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June 5, 2008

Review of "Shaping Catholic Parishes," newly published book about the many, diverse ministers and ministries in U.S. parishes today



In this edition:
-- "Shaping Catholic Parishes. Pastoral Leaders in the 21st Century."
-- Voices of parish leaders.
-- Diversity in ministry.
-- Connecting with young-adult Catholics via the Internet.
-- Collaborating in ministry with someone quite different from you.
-- Priests and laity together in ministry.
-- Commission model in parish pastoral planning.

Shaping Catholic Parishes: Pastoral Leaders in the 21st Century

The many stories about the ministers and ministries in U.S. Catholic parishes that are told in a just-released book titled "Shaping Catholic Parishes" offer "a snapshot of the life of the church in our day," says Bishop Blase Cupich of Rapid City, S.D. It is a snapshot "complete with a full description of our wide diversity, of the enormous challenges we face in a new reality and of the breadth of the talent that both the lay and the ordained bring to serving the people of God," the bishop adds. He contributed the Foreword to this 174-page, very easy-to-read volume.

"Shaping Catholic Parishes" -- said to be the first in a planned five-part series of books -- was published this May under the auspices of the Emerging Models of Pastoral Leadership Project (Loyola Press, Chicago). The project's ministry summit, held April 20-23 in Orlando, was discussed in the May 20 edition of this jknirp.com newsletter. Bishop Cupich serves as the project's episcopal adviser.

Carole Ganim, the book's editor, points out that the ministers one encounters in the pages of this book and their stories "represent the diversity of the American Catholic experience." Ganim is a professor of English at Miami University of Ohio. She writes:

"I learned about the multitude of names for people doing parish ministry: parish life coordinator, pastoral associate, deacon, canonical pastor, youth minister, adult minister, pastoral life director and so on."

A goal of this book is "to present the real people of the church, in their own voices and in their own idiosyncratic personhood," Ganim explained. As she went about her work and listened to those whose ministries are described by the book, Ganim said she found that "each story was fascinating and inspirational. Here were ordinary people doing day-to-day things in ordinary ways, ways that added up to the extraordinary. Here were people like the people in the Gospel stories, the folk of the community tending to their own."

"Shaping Catholic Parishes" offers a rewarding look into the life of America's diverse parishes: clustered or merged churches; rural and urban churches; churches served by priests with a multiple-parish ministry; multicultural parishes. The leadership roles and the collaboration of priests, deacons, religious women and laity are described.

The book ($11.95) can be ordered from any of the six partners of the Emerging Models of Pastoral Leadership Project: the National Federation of Priests Councils; the National Association of Church Personnel Directors; the National Association of Diaconate Directors; the National Association for Lay Ministry; the Conference for Pastoral Planning and Council Development; and the National Catholic Young Adult Ministry Association. I requested my copy from the NFPC at 333 North Michigan Ave., Suite 1205, Chicago, IL 60601; phone, 888-271-6372.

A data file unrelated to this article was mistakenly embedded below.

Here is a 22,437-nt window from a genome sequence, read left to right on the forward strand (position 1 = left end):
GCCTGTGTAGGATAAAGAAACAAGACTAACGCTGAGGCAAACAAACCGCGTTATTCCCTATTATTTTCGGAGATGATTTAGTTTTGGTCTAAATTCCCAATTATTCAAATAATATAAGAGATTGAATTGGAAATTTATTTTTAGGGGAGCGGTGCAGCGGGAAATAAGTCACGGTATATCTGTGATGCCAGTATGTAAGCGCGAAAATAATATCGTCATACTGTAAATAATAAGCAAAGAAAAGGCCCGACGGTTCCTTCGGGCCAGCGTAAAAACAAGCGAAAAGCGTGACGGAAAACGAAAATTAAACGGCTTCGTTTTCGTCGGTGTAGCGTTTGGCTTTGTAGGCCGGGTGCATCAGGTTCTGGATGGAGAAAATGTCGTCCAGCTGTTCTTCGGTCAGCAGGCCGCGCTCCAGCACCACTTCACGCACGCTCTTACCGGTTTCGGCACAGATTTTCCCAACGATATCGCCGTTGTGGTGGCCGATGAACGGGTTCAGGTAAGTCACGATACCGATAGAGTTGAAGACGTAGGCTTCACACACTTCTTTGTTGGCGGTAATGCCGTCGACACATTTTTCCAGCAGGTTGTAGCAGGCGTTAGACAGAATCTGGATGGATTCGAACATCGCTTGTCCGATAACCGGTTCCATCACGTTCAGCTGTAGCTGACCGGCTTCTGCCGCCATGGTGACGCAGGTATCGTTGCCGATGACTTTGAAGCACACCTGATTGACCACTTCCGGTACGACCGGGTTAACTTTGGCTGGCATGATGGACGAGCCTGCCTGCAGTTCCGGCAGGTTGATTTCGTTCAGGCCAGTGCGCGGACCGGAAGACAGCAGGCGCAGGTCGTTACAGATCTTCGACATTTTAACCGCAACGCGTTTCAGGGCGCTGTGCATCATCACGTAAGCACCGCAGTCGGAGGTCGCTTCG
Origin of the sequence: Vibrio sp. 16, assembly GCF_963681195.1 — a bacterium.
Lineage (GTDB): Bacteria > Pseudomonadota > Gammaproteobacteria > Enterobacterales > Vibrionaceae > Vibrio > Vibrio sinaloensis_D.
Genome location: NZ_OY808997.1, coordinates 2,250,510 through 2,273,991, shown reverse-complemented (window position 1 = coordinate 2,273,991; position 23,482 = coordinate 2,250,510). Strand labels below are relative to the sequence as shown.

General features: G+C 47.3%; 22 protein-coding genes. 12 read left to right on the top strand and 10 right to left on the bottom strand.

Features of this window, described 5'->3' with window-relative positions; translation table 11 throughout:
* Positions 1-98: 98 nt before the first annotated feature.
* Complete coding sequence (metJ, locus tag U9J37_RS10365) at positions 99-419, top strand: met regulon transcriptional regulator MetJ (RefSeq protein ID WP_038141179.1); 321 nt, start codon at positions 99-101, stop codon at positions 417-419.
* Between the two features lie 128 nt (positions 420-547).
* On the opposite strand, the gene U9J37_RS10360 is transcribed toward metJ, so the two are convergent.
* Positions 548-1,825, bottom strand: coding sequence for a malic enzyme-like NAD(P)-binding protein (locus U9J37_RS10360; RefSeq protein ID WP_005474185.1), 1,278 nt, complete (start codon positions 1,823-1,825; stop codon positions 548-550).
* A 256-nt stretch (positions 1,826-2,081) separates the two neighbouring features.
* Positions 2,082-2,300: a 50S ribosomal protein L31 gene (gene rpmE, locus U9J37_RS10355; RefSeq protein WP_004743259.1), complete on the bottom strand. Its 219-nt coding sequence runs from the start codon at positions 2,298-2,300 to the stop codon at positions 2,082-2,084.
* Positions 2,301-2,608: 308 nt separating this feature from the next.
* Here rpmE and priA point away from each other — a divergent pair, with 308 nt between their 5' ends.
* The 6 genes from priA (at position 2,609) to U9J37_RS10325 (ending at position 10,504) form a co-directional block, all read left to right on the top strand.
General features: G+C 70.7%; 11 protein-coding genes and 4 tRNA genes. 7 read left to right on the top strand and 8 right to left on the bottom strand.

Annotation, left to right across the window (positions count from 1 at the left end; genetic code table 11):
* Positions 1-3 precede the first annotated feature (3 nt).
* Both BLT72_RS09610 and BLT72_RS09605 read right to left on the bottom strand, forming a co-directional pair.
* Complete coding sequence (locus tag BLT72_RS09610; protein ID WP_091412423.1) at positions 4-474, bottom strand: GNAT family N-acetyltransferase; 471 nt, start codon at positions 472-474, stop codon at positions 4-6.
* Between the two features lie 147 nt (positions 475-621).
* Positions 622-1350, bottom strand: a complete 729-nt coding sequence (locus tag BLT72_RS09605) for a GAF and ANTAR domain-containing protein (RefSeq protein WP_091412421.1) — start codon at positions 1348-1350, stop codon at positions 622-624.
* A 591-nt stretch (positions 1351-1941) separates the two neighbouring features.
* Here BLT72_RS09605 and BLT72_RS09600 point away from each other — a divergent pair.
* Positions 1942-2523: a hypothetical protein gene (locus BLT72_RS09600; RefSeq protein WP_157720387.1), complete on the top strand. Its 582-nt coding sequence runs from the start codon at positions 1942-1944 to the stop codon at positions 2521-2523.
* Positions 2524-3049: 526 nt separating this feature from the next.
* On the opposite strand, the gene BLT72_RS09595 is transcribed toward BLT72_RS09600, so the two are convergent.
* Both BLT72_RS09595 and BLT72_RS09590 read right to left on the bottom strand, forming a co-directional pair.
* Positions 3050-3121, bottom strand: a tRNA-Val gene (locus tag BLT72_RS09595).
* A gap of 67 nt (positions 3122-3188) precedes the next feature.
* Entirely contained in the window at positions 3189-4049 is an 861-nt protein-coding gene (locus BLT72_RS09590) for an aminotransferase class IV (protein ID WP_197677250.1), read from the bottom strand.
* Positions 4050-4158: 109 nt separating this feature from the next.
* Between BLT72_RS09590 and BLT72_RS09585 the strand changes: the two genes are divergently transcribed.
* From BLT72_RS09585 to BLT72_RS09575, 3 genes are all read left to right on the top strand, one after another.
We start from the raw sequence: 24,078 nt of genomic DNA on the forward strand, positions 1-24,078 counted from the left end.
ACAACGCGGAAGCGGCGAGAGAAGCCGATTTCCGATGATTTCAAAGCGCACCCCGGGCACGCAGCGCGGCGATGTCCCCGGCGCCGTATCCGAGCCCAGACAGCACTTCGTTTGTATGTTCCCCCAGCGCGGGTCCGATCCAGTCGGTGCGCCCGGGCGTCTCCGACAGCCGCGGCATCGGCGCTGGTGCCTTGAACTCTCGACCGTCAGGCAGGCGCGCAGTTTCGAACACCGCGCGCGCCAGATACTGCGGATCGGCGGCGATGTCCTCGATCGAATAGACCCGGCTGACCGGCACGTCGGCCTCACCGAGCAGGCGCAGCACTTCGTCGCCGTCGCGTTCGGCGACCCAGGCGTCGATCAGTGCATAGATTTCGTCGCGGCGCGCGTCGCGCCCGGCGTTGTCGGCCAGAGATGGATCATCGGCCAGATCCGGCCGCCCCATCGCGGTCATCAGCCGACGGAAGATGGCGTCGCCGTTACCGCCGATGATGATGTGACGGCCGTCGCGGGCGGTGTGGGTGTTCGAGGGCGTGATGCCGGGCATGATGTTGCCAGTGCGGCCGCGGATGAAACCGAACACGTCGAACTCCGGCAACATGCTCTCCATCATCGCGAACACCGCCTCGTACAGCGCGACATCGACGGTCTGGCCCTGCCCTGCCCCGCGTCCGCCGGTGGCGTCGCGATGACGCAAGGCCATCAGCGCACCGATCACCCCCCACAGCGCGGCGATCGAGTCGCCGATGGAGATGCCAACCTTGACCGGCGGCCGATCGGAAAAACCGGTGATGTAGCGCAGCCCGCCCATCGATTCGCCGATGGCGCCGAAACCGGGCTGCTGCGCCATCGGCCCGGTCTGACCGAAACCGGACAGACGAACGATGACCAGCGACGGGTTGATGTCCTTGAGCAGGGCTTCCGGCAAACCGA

In the review of "Shaping Catholic Parishes" that follows, the book's riches can only be hinted at, for it contains 20 chapters, each of which looks inside a different parish to tell the story of ministry in that place. There are, in addition, three chapters of commentary. Yet, it takes only a few hours to read the entire book. And this book might serve well as a resource for discussion among priests and other parish and pastoral leaders, as well as a tool for pastoral planning.

Listening to Parish Leaders

Pam Minninger is the pastoral minister at St. Joseph Catholic Church in Gluckstadt, Miss. In the chapter of "Shaping Catholic Parishes" that profiles her ministry, she says:

"Presently at St. Joseph I have an 'angel' who comes into the office once a week to handle the bookkeeping. Otherwise, I am the only person in the office, and I do everything from taking out the trash to counseling parishioners; from watering the plants to advocating for annulments; from typing the bulletin to visiting our sick, elderly and shut-ins; from answering the phone to attending deanery meetings. I am also involved in the lay-ministry formation program offered by the diocese, working toward my certificate in theological studies."

Adam Ruiz is another parish minister whom readers will enjoy meeting in "Shaping Catholic Parishes." He serves in Hispanic ministry at Annunciation Parish in Shelbyville, Ky. The parish is a center for Hispanic ministry in the Louisville Archdiocese.

"Connecting the real lives of the people with the ministry of the church" is the key, Ruiz says of his work. So he "learned firsthand" about the problems people face in his area: "underemployment, cultural shock, language barriers, immigration status, domestic violence, alcoholism, prostitution, parallel society."

Ruiz says that what continues to motivate him in his challenging ministry "is a desire to draw close to the people where they live and therefore experience the real questions and the real meaning of ministry." He continues: "We must do what Jesus did -- we've got to do some walking. We should no longer invite the people into our reality, but humbly ask them if we can share in their reality."

Then there is the story of Father Daniel Lamothe's ministry at St. Bernard's Church in Keene, N.H., and how he became a mentor in that setting to other priests. "Eventually, I became pastor of four parishes, five churches and two other priests, and we developed a new model for clustering as we created the Clairvaux Center, a place for centralized offices for all the churches and a training ground for newly ordained priests," he says.